It's nice when a relatively new choir is finding success, and such is the case with Lowcountry Voices, a choir found by Nathan Nelson and Sandra Barnhardt.
The choir was formed in 2012 and was embraced by the North Charleston Cultural Arts Department, making it the official choir for the city. In its first season, the choir presented several concerts across the region and in May, was invited to sing at the Prayer Breakfast for the National Council of Black Mayors in Atlanta.
So the concert coming up at 4:30 p.m. Saturday at Mt. Zion AME Church should be a good one. It's new performance, "Lift Every Voice," made up of anthems, hymns and spirituals is a tribute to the life and legacy of world leader Nelson Mandela. The choir is also honoring Bishop Frederick James as the first recipient of its Living Legend Award.
The performance will included nationally acclaimed guest conductors Roland Carter and Vivian Jones. Carter is a noted composer and arranger of African-American spirituals and will conduct several of his choral works. Jones will direct the choir in several hymns such as "It Is Well" and "Precious Lord." She is known for her work with the Choraliers, CSO Gospel Choir and Burke High School.
Bishop James, 91, is being honored for his many accomplishments, including serving on White House advisory boards, being presiding bishop of the AME Church in South Africa, a college professor, a theological seminary dean, a social and political action leader and a champion of the civil rights movement.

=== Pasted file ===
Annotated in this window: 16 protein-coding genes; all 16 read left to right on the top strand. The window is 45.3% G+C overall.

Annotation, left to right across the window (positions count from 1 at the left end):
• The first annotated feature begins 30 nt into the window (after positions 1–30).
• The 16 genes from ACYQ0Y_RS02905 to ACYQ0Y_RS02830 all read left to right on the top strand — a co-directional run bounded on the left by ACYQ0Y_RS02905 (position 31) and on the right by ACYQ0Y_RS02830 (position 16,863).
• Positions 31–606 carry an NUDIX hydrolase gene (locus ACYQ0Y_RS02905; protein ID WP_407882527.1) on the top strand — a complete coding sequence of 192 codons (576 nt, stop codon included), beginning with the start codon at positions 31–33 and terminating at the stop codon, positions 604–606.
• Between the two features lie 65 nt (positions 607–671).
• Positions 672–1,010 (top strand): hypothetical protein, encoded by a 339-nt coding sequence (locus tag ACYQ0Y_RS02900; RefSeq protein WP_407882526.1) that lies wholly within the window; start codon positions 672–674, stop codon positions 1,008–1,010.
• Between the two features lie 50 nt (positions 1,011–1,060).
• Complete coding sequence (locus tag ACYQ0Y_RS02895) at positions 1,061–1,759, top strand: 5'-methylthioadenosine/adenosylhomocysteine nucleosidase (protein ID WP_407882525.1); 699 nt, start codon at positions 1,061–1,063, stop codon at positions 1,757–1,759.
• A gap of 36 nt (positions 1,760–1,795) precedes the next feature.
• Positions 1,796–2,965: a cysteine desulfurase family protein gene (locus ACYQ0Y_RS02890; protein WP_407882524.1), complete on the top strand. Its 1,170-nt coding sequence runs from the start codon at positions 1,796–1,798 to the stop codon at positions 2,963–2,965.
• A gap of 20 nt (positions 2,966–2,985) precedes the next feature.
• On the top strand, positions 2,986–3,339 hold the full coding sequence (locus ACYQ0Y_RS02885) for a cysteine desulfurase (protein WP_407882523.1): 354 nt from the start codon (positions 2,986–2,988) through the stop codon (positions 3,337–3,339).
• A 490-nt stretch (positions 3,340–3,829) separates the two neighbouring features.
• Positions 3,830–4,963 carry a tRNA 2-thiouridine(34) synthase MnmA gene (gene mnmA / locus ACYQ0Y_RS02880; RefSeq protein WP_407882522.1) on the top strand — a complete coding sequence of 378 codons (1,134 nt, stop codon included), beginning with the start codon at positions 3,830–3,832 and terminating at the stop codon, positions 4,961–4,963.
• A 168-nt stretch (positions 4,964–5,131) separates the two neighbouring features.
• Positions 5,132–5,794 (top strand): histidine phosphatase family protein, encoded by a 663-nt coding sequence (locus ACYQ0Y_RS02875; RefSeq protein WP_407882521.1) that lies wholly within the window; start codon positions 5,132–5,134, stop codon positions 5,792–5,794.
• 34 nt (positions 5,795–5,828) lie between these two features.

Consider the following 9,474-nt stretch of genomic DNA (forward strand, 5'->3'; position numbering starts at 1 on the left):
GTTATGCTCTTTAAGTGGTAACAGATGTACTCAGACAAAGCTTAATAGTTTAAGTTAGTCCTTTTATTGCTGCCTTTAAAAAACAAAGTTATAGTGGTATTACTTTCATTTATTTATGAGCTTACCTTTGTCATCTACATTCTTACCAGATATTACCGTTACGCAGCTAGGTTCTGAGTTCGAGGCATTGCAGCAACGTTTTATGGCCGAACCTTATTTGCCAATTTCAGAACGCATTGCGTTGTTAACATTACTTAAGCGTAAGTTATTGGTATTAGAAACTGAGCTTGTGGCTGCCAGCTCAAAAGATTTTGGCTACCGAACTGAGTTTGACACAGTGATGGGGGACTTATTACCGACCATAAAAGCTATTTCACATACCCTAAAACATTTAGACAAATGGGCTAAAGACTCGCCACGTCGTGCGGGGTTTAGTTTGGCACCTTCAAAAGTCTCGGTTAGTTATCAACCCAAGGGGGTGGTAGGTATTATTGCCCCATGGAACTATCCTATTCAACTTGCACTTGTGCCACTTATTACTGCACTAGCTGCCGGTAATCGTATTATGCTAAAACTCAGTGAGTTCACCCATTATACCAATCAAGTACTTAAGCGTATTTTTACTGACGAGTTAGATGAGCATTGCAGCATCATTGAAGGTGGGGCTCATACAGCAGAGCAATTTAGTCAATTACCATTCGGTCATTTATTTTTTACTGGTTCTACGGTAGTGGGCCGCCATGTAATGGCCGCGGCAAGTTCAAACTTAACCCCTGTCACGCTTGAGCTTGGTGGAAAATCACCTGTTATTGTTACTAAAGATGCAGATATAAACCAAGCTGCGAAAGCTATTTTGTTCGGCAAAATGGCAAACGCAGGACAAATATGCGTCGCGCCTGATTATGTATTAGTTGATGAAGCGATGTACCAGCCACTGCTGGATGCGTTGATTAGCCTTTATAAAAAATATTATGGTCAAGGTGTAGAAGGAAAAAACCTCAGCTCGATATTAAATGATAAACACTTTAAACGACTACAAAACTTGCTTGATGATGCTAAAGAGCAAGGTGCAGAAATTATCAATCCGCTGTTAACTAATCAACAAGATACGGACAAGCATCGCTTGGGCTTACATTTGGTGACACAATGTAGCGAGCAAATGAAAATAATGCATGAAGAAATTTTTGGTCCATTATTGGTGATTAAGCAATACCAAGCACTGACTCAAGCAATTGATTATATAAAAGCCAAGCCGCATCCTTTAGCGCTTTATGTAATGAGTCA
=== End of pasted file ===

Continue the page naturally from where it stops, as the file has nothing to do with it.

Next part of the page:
James will present a poem he wrote about Mandela that Mandela later requested a copy.
With such illustrious conductors and honorees, this is a concert to see. Tickets are $15. For ticket information go to www.lowcountry voices.com.
I love it when I can mix a little history and a little fashion. First, the Charleston Museum is continuing its accessories exhibition with my favorite topic, purses.
This exhibit goes until April 27 and looks at 200 years of handbags. A great purse is a treasure, and a fairly timeless piece of fashion art, so many chic women love to carry vintage purses. This exhibit gives the true fashionista a look at styles gone by so that they can understand that flea market find.
But of course, it also includes a famous ostrich feather purse titled "Breakfast at Tiffany's, 2003," by noted Charleston designer Mary K. Norton. She's designed bags for the rich and famous, and more than one of her creations have been down the Oscar red carpet. Her work is trendsetting for the Vogue-minded, and worth some serious study.
Another favorite look is the delicate mesh bags so popular in the 1920s. These add a certain flair to an evening look and can still be found reasonably priced wherever vintage looks are sold.
Shibori and indigo
Also at the Charleston Museum is a textile dyeing workshop working with the local dye, indigo. The pigment is the color in blue jeans but has deep ties to Charleston.
A woman planter, Eliza Lucas Pinckney, made her family fortune by planting and shipping the dye prior to the Revolutionary War. It was one of Charleston's first cash crops and helped establish the city as a marketplace.
So learning the technique of shibori dyeing with indigo at a workshop from 10 a.m. to 1 p.m. Saturday is a mix of two ideas. Shibori is the Japanese art of fold- and bind-resist dyeing that yields patterns ranging from stripes, chevrons, water-like striations and repeated geometric shapes to circles and ovals.
Students will learn how to create an assortment of patterns and will keep a journal of how they were able to create their designs.
Participants will leave the workshop with patterns on cotton yardage and cotton gauze. The materials and supplies are provided by the instructor. Cost is $50 for museum members, $60 for nonmembers.
Advance registration is required. For all the events at the museum go to www.charlestonmuseum.org or call 722-2996, ext. 235.
Reach Stephanie Harvin at 937-5557 or firstname.lastname@example.org.
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